Sunday, September 14, 2014

Off the beaten path on Hong Kong Island

across Victoria Harbour from Hong Kong Island

 View from, and of, a trail that apparently doesn't exist
is to be believed! :O

What with the Hong Kong Observatory reporting visibility of up to 40 kilometers today, there was no question that I'd be taking advantage of these uncommon conditions and be out hiking!  Originally, the plan was to go along the Hong Pak Country Trail and after climbing up Mount Parker Road to connect with the western end of this trail, my hike buddy for the day and I did indeed trek along this path that's pleasantly level but also predominantly unpaved for at least a couple of kilometers. 

But shortly after we passed marker C4304, we spied what appeared to be a fairly newly laid out section of trail leading upwards to higher ground.  And despite there being no signs indicating where it'd lead to, it looked too tempting to not go along -- whereby I found myself in interesting parts of Hong Kong Island I previously had never been to. 

Almost needless to say, there were some scenic views to be had along this way. In the hilly area that my hike buddy and I first passed through, we also came across several spots with Chinese characters written on them, including an area that almost looked like a makeshift learning area, complete with a keyboard with both Romanized script as well as Chinese characters drawn on the face of a large rock!  

In addition, we came across at least one spot that looked like it could be a cool swimming hole -- except that I couldn't help but feel that certain wild creatures may like it quite a bit too.  (Years ago, when I was in Sarawak's Gunung Mulu National Park, I went swimming in a part of a river with wonderful clear and cool water.  Shortly after I had got out and was drying myself, my party spotted a snake swimming in the very spot that I had previously been paddling about.  I've been much more wary of going into enticing looking natural watering holes since!)

Shortly after this particular section of trail joined up again with the Hong Pak Country Trail, we spied another path diverting off it -- and decided to venture into the unknown once more.  Although this other less traversed trail also yielded up a number of scenic views, I must admit that if I had known earlier on how overgrown -- and hairy with regards to some of the bits that crossed over and by hill streams -- it was, I may not have been as keen to go along it.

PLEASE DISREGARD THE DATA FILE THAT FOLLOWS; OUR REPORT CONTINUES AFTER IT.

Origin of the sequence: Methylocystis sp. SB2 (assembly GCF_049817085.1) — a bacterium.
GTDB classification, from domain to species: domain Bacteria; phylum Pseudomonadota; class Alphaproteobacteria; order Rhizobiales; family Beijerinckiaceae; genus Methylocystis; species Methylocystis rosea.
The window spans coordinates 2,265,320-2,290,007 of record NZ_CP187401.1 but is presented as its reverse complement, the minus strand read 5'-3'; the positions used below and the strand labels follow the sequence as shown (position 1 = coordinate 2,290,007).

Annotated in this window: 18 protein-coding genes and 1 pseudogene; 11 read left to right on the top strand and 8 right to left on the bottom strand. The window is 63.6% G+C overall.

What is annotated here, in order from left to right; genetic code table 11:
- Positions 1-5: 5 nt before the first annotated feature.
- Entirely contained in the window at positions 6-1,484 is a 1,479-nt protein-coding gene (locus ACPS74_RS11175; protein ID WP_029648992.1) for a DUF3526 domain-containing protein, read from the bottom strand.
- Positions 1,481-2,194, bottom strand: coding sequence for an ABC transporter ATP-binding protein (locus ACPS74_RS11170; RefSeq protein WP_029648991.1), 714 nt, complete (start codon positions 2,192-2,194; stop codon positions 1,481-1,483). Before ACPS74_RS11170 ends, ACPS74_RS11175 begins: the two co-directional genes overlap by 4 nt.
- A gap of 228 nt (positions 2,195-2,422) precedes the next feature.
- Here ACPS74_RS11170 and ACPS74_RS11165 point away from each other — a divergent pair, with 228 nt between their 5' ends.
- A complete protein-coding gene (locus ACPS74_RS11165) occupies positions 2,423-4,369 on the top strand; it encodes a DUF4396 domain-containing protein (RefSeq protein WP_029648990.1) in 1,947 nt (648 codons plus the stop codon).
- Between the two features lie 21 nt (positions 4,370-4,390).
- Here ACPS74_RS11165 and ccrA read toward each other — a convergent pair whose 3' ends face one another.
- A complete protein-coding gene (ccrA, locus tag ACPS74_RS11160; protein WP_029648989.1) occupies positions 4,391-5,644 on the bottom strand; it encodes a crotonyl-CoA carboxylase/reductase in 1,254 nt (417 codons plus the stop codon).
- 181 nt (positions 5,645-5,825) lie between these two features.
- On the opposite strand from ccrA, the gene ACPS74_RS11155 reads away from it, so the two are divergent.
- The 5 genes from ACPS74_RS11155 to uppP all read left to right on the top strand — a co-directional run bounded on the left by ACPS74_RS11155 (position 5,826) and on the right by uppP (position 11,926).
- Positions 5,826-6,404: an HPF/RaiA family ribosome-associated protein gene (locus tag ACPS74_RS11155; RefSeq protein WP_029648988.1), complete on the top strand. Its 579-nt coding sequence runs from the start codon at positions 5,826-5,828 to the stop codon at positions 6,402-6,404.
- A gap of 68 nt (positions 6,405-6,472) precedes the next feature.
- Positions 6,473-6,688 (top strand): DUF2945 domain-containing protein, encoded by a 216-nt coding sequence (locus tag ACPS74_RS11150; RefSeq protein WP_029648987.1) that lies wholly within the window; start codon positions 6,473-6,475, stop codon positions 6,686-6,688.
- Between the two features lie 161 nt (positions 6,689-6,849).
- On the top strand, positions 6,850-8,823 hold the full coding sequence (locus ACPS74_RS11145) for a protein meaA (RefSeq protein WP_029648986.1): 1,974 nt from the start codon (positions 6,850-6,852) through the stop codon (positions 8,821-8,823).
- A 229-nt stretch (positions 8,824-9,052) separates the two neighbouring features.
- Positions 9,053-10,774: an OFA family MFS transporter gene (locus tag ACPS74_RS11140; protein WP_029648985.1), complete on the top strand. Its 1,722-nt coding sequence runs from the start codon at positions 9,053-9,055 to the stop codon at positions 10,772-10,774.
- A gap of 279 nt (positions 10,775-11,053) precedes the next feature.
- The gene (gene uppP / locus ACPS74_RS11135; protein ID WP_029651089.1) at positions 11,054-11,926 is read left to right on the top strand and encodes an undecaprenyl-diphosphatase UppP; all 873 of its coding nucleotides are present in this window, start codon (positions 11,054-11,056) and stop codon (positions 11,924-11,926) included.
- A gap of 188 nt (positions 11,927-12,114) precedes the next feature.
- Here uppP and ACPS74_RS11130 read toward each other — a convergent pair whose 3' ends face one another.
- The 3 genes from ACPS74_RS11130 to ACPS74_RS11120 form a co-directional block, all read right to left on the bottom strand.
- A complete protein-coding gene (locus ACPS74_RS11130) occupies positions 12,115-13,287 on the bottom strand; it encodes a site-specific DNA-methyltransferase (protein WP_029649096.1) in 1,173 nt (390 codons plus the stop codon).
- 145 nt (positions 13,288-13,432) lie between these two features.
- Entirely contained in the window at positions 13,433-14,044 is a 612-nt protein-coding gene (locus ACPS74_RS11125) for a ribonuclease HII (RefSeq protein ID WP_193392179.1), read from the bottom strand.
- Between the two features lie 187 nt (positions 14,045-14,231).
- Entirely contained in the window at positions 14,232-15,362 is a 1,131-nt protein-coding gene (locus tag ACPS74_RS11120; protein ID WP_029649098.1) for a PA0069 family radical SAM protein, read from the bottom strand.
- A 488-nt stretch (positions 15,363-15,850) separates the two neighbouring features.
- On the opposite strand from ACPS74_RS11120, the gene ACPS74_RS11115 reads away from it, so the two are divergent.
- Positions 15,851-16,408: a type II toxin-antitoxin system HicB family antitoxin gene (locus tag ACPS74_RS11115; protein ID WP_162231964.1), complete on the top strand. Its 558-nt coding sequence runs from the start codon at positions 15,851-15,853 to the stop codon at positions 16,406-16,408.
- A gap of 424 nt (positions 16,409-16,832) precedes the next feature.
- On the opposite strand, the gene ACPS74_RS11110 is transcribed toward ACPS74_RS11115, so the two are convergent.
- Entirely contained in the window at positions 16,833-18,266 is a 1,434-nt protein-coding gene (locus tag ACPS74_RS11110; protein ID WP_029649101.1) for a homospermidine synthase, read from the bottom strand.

As it was, my friend and I ended up having a more adventurous excursion than had been planned for today -- this not least because we apparently failed to locate what was listed as a dotted (i.e., overgrown and/or difficult) trail on the map that would get us down to where we would be able to catch a bus back home.  On the other hand, thanks to "signage"in the form of ribbons tied on trees and such, and chalked arrows on the ground left by other hikers, we managed to scramble downhill along a path that, according to the same map we'd been relying on, doesn't actually exist!

For the record: this is hardly the first time the person(s) hiking with me and I were unable to spot a trail whose existence had been noted down on a map. Indeed, the first time I ended up at Sha Lo Tung was because the three pairs of eyes (including my own) had been unable to spy not one but three different trails that were supposed to have taken us to the west of the area we had been hiking in rather than south to Sha Lo Tung! 

Put another way: I've learnt from experience that some trails are far less maintained and even visible than others in Hong Kong.  At the same time, I also have learnt that Hong Kong Island in particular has a number of hiking trails that crisscross one another.  So I was confident that at some point, we'd (eventually) find a trail that would connect to a paved road with public transport passing along it -- and there thus was never a serious possibility that we'd have to desperately resort to doing such as calling for a helicopter to come over and rescue us! ;b 

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